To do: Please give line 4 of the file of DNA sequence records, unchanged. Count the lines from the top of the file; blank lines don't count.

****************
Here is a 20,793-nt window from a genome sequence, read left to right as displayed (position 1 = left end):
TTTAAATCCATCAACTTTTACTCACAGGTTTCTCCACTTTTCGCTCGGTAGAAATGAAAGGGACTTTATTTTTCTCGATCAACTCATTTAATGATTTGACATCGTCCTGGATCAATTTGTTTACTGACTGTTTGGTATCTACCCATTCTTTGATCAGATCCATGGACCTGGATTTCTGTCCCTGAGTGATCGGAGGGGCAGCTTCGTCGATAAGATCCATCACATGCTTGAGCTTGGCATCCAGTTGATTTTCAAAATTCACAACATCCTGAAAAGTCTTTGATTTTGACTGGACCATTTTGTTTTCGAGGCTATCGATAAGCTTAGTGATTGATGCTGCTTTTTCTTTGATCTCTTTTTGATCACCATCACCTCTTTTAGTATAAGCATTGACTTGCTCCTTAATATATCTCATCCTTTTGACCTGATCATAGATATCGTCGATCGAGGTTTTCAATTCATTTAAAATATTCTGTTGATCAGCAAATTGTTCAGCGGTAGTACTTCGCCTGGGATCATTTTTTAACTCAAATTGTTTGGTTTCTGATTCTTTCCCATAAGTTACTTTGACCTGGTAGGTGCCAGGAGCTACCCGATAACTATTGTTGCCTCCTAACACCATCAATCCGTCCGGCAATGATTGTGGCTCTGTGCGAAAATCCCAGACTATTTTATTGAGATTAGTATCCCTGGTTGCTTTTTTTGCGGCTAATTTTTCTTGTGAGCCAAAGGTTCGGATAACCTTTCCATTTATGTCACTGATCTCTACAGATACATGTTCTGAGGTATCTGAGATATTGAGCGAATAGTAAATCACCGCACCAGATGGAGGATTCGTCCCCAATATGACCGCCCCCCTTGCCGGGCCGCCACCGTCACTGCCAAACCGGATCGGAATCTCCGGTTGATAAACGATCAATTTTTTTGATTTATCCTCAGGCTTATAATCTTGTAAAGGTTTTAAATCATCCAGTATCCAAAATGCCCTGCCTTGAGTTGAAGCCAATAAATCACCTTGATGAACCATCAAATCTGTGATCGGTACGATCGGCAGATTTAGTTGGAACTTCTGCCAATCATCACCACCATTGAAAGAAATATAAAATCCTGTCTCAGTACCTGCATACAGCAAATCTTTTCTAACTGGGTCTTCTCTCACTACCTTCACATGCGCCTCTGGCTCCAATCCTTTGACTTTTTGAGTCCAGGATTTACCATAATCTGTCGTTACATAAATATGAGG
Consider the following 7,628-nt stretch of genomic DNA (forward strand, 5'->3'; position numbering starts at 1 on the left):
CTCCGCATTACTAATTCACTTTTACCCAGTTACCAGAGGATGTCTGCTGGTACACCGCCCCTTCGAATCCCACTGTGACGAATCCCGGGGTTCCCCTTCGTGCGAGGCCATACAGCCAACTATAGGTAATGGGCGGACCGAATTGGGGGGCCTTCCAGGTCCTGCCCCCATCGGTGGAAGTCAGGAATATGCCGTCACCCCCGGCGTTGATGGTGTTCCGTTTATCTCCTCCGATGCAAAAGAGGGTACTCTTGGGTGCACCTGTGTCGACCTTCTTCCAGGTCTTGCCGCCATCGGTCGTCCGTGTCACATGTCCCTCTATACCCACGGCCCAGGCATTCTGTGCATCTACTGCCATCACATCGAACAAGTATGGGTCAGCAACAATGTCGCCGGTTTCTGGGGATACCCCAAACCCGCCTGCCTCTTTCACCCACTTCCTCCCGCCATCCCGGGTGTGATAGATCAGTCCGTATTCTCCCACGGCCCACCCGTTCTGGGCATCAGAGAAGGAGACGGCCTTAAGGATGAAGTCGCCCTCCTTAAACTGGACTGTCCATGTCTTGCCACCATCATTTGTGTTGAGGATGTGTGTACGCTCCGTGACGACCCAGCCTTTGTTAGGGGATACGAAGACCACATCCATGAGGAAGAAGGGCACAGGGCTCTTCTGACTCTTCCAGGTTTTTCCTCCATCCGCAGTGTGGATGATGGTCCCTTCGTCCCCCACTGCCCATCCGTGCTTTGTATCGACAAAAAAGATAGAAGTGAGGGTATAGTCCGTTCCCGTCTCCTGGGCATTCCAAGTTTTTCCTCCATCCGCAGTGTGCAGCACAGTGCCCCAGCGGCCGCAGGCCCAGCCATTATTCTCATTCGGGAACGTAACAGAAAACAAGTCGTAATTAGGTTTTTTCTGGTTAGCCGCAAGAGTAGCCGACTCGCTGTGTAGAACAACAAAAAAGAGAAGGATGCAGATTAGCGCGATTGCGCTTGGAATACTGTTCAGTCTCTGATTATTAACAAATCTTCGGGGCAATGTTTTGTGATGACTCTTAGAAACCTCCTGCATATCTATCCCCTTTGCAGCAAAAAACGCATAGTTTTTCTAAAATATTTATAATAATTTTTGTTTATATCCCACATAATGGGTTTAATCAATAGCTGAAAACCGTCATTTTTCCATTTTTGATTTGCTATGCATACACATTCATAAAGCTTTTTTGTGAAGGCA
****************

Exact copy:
CTCCGCATTACTAATTCACTTTTACCCAGTTACCAGAGGATGTCTGCTGGTACACCGCCCCTTCGAATCCCACTGTGACGAATCCCGGGGTTCCCCTTCGTGCGAGGCCATACAGCCAACTATAGGTAATGGGCGGACCGAATTGGGGGGCCTTCCAGGTCCTGCCCCCATCGGTGGAAGTCAGGAATATGCCGTCACCCCCGGCGTTGATGGTGTTCCGTTTATCTCCTCCGATGCAAAAGAGGGTACTCTTGGGTGCACCTGTGTCGACCTTCTTCCAGGTCTTGCCGCCATCGGTCGTCCGTGTCACATGTCCCTCTATACCCACGGCCCAGGCATTCTGTGCATCTACTGCCATCACATCGAACAAGTATGGGTCAGCAACAATGTCGCCGGTTTCTGGGGATACCCCAAACCCGCCTGCCTCTTTCACCCACTTCCTCCCGCCATCCCGGGTGTGATAGATCAGTCCGTATTCTCCCACGGCCCACCCGTTCTGGGCATCAGAGAAGGAGACGGCCTTAAGGATGAAGTCGCCCTCCTTAAACTGGACTGTCCATGTCTTGCCACCATCATTTGTGTTGAGGATGTGTGTACGCTCCGTGACGACCCAGCCTTTGTTAGGGGATACGAAGACCACATCCATGAGGAAGAAGGGCACAGGGCTCTTCTGACTCTTCCAGGTTTTTCCTCCATCCGCAGTGTGGATGATGGTCCCTTCGTCCCCCACTGCCCATCCGTGCTTTGTATCGACAAAAAAGATAGAAGTGAGGGTATAGTCCGTTCCCGTCTCCTGGGCATTCCAAGTTTTTCCTCCATCCGCAGTGTGCAGCACAGTGCCCCAGCGGCCGCAGGCCCAGCCATTATTCTCATTCGGGAACGTAACAGAAAACAAGTCGTAATTAGGTTTTTTCTGGTTAGCCGCAAGAGTAGCCGACTCGCTGTGTAGAACAACAAAAAAGAGAAGGATGCAGATTAGCGCGATTGCGCTTGGAATACTGTTCAGTCTCTGATTATTAACAAATCTTCGGGGCAATGTTTTGTGATGACTCTTAGAAACCTCCTGCATATCTATCCCCTTTGCAGCAAAAAACGCATAGTTTTTCTAAAATATTTATAATAATTTTTGTTTATATCCCACATAATGGGTTTAATCAATAGCTGAAAACCGTCATTTTTCCATTTTTGATTTGCTATGCATACACATTCATAAAGCTTTTTTGTGAAGGCA